Today’s post is our first visit to a new book, The Little Book of Stock Market Profits by Mitch Zack.
Mitch is a primary portfolio manager at Zacks Investment Management and all looks after investment research at the firm.
- He is an expert on quantitative investment strategies and has developed many proprietary models.
As well as the book, we are looking at, Mitch used to write a weekly finance column in the Chicago paper, and has also written Ahead of the Market, which focuses on the earnings estimate revision anomaly.
Stock Market Profits looks at eleven market anomalies that can be expected to beat the market, in an attempt to:
Explain how to build long-term wealth in the equity markets.
My book draws upon the survey of over 650 research papers published over the past 20 years [the book was published in 2011] that are summarized in The Handbook of Equity Market Anomalies.
Here’s a run-down of the eleven chapters:
- how to use analyst recommendations (not the way you might expect)
- small caps
- earnings estimate revisions
- price momentum (except when entering a recession)
- piggybacking on insider buys
- IPOs (bad) and stock buybacks (good)
- quality of earnings
- valuation measures
- post earnings announcement drift
- seasonal effects
- multi-factor models for growth stocks and value stocks
Mitch warns that:
An investor must be incredibly patient. Investment strategies which generate alpha have long periods of outperforming and underperforming the market.
Mitch stresses that
It is very hard to predict the future. A stock may be a good buy due to various fundamental reasons, but this information is likely already in the price.
Mitch describes the role of a fictional analyst, Matt:
Matt is likely one of five or six people in the country who is an expert on the 10 enterprise software companies that he follows.
Matt’s reports contain:
- an estimate of what a company is going to earn on a per-share basis over the next two fiscal years;
- an estimate of how fast the company is expected to grow its earnings over the next five years;
- a buy/hold/sell recommendation;
- and a target price.
Note that Mitch’s firm is one of only a few that:
Track analyst recommendations and their performance in the marketplace.
Mitch says that the key is to:
Focus on recent recommendation changes from analysts with good track records in small-cap stocks.
The findings are:
- *Changes* in analysts’ recommendations can be used profitably, especially with smaller companies, and especially when used alongside other criteria.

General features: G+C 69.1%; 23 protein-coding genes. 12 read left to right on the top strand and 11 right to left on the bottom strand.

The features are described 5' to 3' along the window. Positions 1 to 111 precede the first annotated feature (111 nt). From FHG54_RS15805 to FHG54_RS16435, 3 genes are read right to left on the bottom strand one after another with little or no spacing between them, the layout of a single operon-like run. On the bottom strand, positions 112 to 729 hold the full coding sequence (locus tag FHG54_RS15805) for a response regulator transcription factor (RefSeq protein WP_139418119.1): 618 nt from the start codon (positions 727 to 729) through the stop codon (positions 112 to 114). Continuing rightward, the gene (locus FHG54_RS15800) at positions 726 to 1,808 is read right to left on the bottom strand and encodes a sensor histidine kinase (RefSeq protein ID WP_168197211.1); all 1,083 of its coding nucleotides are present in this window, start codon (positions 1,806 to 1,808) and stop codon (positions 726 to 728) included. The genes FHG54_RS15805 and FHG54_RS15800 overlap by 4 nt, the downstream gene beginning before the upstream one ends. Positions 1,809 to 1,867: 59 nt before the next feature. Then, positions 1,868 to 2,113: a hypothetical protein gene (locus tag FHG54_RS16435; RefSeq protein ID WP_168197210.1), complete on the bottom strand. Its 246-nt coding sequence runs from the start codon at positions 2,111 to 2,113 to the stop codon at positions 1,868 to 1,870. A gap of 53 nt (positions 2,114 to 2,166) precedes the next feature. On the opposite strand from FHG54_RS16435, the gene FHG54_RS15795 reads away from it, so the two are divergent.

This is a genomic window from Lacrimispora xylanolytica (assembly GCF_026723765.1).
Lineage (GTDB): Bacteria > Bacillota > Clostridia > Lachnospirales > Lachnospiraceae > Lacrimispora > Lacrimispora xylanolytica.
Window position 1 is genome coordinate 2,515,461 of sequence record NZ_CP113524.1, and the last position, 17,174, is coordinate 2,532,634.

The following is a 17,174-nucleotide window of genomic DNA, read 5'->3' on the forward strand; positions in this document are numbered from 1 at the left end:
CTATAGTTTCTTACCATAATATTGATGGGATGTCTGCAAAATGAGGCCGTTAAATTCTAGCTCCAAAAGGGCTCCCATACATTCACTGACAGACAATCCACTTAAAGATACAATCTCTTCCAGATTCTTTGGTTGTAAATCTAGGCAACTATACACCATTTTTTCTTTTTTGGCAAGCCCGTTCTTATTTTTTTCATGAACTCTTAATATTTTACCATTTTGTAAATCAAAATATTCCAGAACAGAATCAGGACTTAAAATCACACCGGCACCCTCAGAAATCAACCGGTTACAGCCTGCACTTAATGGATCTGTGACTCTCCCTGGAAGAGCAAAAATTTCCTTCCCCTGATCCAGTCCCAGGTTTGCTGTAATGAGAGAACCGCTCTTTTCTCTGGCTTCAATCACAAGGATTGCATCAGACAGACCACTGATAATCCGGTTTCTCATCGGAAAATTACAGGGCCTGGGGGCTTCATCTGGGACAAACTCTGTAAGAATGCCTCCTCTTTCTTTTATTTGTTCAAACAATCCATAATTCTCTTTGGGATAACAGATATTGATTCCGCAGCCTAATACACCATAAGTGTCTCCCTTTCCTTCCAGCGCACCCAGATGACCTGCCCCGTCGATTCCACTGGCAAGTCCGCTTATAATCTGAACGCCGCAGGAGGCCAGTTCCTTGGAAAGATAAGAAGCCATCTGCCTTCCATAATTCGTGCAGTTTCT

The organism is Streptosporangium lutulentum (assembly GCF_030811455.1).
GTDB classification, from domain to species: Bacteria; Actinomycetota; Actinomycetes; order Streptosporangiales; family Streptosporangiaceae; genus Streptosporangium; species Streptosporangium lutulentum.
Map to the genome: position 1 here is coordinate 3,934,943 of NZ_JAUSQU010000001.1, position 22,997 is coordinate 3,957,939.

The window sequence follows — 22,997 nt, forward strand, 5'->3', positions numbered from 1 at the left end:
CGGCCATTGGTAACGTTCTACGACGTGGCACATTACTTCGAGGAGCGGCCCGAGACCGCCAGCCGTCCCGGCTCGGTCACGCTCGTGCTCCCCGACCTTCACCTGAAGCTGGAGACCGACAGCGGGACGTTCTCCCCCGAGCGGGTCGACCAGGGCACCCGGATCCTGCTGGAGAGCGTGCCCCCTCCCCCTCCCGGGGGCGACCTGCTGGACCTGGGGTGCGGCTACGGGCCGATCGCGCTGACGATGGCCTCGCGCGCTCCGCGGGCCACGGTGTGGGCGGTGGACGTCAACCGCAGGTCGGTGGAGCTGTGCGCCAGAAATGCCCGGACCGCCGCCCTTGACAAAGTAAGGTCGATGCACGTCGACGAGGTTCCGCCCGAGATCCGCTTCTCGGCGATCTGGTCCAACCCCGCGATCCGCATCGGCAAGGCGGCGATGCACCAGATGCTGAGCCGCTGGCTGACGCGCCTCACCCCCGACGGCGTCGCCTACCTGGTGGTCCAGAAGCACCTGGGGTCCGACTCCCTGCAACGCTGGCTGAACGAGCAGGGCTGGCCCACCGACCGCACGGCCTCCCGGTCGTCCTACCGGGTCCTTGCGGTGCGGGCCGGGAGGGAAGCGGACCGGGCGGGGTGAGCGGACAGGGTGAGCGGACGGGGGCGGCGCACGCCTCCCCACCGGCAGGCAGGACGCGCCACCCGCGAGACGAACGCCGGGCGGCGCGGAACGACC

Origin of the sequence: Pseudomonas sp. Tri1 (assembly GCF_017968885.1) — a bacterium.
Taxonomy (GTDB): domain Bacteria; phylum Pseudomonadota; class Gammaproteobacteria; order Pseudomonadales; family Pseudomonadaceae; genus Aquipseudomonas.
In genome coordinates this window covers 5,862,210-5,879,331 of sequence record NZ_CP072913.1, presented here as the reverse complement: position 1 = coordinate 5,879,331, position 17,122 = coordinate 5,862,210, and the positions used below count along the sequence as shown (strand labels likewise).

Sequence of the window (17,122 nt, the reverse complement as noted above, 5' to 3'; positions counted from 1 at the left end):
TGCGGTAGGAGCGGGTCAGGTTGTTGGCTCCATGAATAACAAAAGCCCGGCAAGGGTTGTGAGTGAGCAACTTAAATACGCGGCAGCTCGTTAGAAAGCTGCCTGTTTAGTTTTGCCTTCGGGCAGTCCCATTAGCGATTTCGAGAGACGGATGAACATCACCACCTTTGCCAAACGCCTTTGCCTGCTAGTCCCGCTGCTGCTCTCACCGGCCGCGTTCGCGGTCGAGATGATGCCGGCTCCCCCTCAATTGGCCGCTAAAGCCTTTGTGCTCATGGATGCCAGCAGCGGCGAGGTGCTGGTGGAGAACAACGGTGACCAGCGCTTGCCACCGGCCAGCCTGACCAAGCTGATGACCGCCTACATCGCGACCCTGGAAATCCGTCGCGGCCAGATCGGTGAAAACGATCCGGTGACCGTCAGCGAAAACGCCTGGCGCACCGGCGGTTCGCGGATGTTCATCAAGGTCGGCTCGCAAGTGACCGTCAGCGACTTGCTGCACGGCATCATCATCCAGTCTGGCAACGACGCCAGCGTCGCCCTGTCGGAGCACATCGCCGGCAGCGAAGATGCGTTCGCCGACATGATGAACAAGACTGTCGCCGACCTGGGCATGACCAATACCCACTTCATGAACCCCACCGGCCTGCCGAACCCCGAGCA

- Transaction costs dramatically reduce the returns available.
- Some analysts have more impact than others, which means that ideally you need to research each analyst.
Mitch explains that until 1997, it was possible to follow analyst recommendations (buy and sell / short) and make money.
In contrast, a basket of stocks receiving upgrades has outperformed a basket of stocks receiving downgrades in 19 of the past 21 years.
- The more often you rebalance the portfolio (to add stocks with new changes in recommendations), the greater the outperformance.
Because the strategy doesn’t work every year, Mitch recommends sticking with it through an entire stock market cycle.
- Because of transaction costs, trading strategies also need to minimise turnover / frequency of transactions.
Smaller firms tend to be followed by fewer analysts, and the market for information about them is less efficient – which is probably why the strategy works best for them.
- It’s also possible that institutional investors are unwilling / unable to trade away the extra return on smaller stocks (because of higher trading costs, or fund restrictions, or necessary position sizes moving the market price).
Combination factors that work well with analyst recommendations (rather than with the more fleeting changes in recommendations) include:
- price momentum,
- cheap valuation multiples and
- high earnings quality.
These combination strategies also tend to have lower portfolio turnover.
Improving recommendations are linked with increasing prices (momentum) and increasing earnings.
- So as a group, analysts are not value investors – recommended stocks tend to be expensive compared to the market.
Mitch interprets this as meaning that the recommendation change anomaly may be driven by price momentum.